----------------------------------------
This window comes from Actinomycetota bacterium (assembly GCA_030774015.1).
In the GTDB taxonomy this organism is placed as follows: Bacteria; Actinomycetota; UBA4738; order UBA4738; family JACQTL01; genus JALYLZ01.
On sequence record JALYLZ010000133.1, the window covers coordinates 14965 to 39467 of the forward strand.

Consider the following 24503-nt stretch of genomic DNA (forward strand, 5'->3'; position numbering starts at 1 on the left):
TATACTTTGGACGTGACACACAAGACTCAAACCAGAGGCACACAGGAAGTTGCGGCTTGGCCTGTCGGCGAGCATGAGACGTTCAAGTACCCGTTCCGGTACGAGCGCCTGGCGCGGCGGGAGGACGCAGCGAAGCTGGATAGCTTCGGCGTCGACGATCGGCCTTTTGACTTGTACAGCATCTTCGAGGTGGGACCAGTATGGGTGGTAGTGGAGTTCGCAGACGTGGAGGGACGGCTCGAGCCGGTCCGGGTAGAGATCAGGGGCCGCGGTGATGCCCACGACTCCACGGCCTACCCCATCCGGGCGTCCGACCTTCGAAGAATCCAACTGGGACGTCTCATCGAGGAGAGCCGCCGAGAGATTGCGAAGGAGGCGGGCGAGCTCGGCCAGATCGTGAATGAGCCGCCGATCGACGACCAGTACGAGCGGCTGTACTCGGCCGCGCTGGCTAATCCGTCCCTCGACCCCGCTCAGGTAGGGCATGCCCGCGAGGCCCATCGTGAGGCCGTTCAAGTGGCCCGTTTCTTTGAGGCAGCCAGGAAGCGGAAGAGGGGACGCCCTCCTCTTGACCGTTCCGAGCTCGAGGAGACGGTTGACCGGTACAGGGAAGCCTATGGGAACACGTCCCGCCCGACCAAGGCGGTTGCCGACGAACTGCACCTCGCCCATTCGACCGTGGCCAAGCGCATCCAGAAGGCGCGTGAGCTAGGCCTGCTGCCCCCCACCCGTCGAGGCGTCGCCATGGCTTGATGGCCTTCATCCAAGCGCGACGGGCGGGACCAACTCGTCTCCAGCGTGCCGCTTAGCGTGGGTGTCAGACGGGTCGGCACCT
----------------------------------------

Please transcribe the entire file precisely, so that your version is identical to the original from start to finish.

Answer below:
This window comes from Actinomycetota bacterium (assembly GCA_030774015.1).
In the GTDB taxonomy this organism is placed as follows: Bacteria; Actinomycetota; UBA4738; order UBA4738; family JACQTL01; genus JALYLZ01.
On sequence record JALYLZ010000133.1, the window covers coordinates 14965 to 39467 of the forward strand.

Consider the following 24503-nt stretch of genomic DNA (forward strand, 5'->3'; position numbering starts at 1 on the left):
TATACTTTGGACGTGACACACAAGACTCAAACCAGAGGCACACAGGAAGTTGCGGCTTGGCCTGTCGGCGAGCATGAGACGTTCAAGTACCCGTTCCGGTACGAGCGCCTGGCGCGGCGGGAGGACGCAGCGAAGCTGGATAGCTTCGGCGTCGACGATCGGCCTTTTGACTTGTACAGCATCTTCGAGGTGGGACCAGTATGGGTGGTAGTGGAGTTCGCAGACGTGGAGGGACGGCTCGAGCCGGTCCGGGTAGAGATCAGGGGCCGCGGTGATGCCCACGACTCCACGGCCTACCCCATCCGGGCGTCCGACCTTCGAAGAATCCAACTGGGACGTCTCATCGAGGAGAGCCGCCGAGAGATTGCGAAGGAGGCGGGCGAGCTCGGCCAGATCGTGAATGAGCCGCCGATCGACGACCAGTACGAGCGGCTGTACTCGGCCGCGCTGGCTAATCCGTCCCTCGACCCCGCTCAGGTAGGGCATGCCCGCGAGGCCCATCGTGAGGCCGTTCAAGTGGCCCGTTTCTTTGAGGCAGCCAGGAAGCGGAAGAGGGGACGCCCTCCTCTTGACCGTTCCGAGCTCGAGGAGACGGTTGACCGGTACAGGGAAGCCTATGGGAACACGTCCCGCCCGACCAAGGCGGTTGCCGACGAACTGCACCTCGCCCATTCGACCGTGGCCAAGCGCATCCAGAAGGCGCGTGAGCTAGGCCTGCTGCCCCCCACCCGTCGAGGCGTCGCCATGGCTTGATGGCCTTCATCCAAGCGCGACGGGCGGGACCAACTCGTCTCCAGCGTGCCGCTTAGCGTGGGTGTCAGACGGGTCGGCACCT